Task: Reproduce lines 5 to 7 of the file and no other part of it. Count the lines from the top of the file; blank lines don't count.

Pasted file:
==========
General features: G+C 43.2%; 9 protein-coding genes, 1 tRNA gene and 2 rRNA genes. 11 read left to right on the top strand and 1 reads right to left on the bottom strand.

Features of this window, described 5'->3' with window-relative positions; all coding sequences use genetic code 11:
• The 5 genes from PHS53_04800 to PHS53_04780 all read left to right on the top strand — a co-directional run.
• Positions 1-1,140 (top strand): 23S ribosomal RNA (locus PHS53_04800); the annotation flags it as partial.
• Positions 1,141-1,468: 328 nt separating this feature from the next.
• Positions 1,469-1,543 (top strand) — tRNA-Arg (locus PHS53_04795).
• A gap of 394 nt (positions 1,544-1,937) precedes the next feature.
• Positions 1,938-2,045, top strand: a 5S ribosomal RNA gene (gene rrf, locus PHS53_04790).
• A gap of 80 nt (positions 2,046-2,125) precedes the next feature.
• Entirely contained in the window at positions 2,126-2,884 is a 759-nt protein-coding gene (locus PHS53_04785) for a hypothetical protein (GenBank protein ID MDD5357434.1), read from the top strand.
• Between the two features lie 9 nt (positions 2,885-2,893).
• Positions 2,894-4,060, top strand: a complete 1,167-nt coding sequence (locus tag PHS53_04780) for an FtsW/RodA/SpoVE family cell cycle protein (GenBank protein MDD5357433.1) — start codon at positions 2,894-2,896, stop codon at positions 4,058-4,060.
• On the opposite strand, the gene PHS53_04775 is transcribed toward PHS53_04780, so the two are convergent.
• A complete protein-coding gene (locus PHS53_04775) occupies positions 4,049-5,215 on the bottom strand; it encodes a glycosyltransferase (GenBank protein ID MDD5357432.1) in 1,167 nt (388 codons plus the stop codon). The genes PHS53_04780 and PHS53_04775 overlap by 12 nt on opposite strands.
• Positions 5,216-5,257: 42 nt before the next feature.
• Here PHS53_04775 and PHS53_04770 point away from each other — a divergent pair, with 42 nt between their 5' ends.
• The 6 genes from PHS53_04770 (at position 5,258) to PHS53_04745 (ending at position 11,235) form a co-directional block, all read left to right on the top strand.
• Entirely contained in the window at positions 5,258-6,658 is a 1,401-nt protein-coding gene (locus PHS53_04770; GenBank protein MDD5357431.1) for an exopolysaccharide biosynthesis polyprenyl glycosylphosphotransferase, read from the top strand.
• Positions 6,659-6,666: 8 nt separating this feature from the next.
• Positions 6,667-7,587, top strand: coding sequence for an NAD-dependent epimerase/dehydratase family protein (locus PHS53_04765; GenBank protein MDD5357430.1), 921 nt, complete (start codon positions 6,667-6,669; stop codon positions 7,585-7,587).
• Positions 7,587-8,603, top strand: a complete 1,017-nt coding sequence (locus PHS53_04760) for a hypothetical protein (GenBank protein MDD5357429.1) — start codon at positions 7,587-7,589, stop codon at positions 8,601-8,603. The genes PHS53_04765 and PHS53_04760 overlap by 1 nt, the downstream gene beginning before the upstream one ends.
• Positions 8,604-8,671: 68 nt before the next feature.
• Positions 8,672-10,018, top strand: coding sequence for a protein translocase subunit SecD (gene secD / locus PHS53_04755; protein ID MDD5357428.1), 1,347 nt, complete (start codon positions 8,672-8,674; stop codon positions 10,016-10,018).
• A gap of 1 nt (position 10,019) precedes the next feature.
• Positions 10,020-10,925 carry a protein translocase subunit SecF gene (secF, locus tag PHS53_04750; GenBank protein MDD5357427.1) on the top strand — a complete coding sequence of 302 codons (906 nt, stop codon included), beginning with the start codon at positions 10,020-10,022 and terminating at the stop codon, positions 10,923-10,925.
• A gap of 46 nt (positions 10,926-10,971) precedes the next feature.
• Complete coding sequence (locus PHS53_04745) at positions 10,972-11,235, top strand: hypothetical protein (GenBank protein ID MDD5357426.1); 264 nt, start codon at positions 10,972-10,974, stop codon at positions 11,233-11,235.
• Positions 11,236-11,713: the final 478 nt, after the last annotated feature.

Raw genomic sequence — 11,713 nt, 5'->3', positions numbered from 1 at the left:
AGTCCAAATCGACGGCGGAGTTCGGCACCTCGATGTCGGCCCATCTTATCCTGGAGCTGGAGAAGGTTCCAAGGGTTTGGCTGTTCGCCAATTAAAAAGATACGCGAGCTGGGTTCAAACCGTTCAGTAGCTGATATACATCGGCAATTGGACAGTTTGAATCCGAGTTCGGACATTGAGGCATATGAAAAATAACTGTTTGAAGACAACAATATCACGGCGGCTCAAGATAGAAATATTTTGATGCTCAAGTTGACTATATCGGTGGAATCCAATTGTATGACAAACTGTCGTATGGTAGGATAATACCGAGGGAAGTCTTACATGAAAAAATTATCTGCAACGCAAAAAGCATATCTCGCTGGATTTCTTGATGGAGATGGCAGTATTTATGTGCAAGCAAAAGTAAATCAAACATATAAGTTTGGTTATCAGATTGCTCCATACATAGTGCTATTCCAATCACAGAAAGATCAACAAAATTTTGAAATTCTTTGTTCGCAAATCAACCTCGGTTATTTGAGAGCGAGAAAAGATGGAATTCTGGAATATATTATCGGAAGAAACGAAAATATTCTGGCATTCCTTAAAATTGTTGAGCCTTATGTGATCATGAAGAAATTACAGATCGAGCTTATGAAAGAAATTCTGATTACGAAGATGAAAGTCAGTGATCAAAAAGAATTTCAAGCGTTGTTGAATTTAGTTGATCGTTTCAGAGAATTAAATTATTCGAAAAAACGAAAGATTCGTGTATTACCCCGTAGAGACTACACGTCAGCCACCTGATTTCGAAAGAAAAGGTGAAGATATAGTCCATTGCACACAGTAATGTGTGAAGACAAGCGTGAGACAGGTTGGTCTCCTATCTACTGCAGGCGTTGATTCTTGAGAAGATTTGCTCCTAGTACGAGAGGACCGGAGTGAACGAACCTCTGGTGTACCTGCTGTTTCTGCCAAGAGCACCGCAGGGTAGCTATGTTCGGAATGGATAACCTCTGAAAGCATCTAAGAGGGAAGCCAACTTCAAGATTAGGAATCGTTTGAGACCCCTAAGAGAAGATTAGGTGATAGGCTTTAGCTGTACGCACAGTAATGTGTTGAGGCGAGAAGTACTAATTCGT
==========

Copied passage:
• Positions 1,141-1,468: 328 nt separating this feature from the next.
• Positions 1,469-1,543 (top strand) — tRNA-Arg (locus PHS53_04795).
• A gap of 394 nt (positions 1,544-1,937) precedes the next feature.